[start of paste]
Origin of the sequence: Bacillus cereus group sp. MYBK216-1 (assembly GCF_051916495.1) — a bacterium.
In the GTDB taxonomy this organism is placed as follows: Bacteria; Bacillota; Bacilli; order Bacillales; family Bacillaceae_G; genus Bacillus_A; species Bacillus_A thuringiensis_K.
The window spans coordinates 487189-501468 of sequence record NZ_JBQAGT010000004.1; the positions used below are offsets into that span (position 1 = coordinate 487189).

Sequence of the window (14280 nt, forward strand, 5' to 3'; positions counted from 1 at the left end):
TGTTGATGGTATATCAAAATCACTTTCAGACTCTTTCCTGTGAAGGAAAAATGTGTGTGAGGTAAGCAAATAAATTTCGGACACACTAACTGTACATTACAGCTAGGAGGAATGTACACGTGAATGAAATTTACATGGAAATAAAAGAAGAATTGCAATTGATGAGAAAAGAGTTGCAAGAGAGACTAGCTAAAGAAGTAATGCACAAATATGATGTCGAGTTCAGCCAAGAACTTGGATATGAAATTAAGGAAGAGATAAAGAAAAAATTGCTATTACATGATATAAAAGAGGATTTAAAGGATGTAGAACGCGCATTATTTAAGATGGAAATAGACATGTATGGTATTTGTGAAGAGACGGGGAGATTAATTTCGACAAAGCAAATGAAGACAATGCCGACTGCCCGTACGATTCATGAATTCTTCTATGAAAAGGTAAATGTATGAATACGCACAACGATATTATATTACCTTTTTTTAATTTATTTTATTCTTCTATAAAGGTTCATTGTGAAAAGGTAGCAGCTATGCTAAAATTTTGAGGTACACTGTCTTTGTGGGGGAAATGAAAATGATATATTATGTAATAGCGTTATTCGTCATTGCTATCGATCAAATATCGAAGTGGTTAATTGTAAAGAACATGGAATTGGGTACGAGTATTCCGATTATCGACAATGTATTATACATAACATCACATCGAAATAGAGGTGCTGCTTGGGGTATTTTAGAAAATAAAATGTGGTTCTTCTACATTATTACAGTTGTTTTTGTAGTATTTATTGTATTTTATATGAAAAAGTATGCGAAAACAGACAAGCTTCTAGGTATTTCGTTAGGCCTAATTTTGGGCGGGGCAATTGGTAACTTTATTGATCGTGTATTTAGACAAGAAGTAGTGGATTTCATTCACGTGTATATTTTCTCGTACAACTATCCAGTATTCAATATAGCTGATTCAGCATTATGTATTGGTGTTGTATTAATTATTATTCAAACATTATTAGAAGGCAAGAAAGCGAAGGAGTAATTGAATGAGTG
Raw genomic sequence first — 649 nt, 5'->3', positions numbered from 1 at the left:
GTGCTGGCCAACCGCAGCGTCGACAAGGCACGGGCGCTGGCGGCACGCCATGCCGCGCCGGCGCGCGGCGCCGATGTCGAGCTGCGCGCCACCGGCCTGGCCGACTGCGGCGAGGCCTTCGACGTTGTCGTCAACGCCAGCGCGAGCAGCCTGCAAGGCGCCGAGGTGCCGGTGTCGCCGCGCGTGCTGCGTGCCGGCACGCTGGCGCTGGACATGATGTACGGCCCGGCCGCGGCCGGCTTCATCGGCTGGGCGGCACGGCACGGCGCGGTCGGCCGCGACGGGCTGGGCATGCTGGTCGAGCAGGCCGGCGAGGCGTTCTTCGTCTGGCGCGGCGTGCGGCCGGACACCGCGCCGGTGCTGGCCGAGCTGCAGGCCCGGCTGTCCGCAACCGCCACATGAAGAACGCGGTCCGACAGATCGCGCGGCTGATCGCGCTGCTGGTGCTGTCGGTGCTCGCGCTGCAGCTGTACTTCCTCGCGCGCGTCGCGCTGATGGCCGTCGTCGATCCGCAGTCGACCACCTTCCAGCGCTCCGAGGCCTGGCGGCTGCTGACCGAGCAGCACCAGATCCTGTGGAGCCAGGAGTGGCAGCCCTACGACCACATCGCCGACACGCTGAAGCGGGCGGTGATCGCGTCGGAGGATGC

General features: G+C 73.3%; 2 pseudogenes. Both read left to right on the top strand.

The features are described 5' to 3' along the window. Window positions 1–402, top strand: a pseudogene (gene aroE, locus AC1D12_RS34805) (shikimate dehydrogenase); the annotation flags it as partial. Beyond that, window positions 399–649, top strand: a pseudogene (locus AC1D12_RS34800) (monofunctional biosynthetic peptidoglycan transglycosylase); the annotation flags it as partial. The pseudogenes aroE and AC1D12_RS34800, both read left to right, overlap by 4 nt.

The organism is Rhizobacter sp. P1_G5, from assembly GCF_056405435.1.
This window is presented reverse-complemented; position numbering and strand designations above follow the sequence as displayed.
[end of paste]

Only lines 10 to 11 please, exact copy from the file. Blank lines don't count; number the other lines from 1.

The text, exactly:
The organism is Rhizobacter sp. P1_G5, from assembly GCF_056405435.1.
This window is presented reverse-complemented; position numbering and strand designations above follow the sequence as displayed.